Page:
American manufacturing activity declined for the fifth month in a row in December, according to the Institute for Supply Management (ISM). The December reading of 47.2 was the lowest since June of 2009. A reading below 50 means a contraction in activity.
ISM measures 18 different manufacturing sectors in the US economy. 15 of the 18 are in contraction. According to the survey:
Of the 18 manufacturing industries, three reported growth in December: Food, Beverage & Tobacco Products; Miscellaneous Manufacturing; and Computer & Electronic Products. The 15 industries reporting contraction in December — listed in order — are: Apparel, Leather & Allied Products; Wood Products; Printing & Related Support Activities; Furniture & Related Products; Transportation Equipment; Nonmetallic Mineral Products; Paper Products; Fabricated Metal Products; Petroleum & Coal Products; Electrical Equipment, Appliances & Components; Textile Mills; Primary Metals; Chemical Products; Plastics & Rubber Products; and Machinery.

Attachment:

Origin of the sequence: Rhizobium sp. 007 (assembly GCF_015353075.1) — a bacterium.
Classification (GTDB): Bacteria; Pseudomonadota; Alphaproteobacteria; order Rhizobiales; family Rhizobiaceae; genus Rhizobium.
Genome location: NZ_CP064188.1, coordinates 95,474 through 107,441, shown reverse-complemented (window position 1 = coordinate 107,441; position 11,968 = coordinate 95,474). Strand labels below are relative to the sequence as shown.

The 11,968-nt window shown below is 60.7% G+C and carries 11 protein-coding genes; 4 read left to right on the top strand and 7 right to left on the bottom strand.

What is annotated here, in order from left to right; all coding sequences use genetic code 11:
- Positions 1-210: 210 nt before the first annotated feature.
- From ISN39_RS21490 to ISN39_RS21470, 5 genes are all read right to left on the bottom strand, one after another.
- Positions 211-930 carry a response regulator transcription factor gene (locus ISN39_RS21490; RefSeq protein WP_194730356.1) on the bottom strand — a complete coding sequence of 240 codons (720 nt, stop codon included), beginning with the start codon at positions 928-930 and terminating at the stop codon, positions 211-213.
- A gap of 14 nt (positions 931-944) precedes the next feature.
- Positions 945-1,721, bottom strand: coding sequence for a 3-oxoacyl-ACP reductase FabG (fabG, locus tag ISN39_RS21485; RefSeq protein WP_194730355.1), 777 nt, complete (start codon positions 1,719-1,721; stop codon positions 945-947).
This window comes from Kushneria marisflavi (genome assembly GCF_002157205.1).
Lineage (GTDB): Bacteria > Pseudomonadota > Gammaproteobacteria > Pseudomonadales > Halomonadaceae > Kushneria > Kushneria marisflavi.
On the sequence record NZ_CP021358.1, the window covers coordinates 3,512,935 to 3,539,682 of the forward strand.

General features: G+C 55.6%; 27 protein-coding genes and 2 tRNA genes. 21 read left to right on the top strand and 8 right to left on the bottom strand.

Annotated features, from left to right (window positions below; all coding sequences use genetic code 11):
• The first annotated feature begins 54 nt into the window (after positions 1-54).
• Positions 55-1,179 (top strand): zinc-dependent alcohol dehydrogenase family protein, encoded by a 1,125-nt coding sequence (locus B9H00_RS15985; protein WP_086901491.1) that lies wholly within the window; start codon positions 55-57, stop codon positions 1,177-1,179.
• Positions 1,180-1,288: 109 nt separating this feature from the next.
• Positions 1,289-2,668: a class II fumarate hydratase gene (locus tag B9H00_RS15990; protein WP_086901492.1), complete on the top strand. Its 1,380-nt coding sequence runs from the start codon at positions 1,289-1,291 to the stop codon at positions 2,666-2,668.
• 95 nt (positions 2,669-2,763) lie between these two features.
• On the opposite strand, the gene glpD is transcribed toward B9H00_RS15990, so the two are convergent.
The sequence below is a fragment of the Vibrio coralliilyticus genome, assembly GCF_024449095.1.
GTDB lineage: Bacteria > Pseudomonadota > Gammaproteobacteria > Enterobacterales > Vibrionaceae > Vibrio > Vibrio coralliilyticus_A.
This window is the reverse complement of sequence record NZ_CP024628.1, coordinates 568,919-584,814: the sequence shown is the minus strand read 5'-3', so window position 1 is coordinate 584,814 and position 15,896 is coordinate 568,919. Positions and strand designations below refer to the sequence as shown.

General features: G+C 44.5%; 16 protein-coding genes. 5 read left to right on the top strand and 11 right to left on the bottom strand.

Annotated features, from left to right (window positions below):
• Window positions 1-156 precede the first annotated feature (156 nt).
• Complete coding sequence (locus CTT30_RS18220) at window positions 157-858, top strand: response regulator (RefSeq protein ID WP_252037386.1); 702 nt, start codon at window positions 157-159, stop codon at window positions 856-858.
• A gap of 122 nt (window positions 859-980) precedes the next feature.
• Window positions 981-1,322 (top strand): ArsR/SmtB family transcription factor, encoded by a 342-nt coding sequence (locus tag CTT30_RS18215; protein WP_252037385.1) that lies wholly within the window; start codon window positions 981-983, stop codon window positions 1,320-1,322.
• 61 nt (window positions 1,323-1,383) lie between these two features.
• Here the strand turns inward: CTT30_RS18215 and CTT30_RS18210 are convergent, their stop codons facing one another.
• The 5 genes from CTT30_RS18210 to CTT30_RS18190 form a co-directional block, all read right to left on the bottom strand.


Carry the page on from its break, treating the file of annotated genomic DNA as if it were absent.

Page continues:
Imagine that. In an giant monetary experiment in which interest rates incentivize financial speculation and share buybacks, you see a massive decline in business investment and manufacturing. Nice work Fed.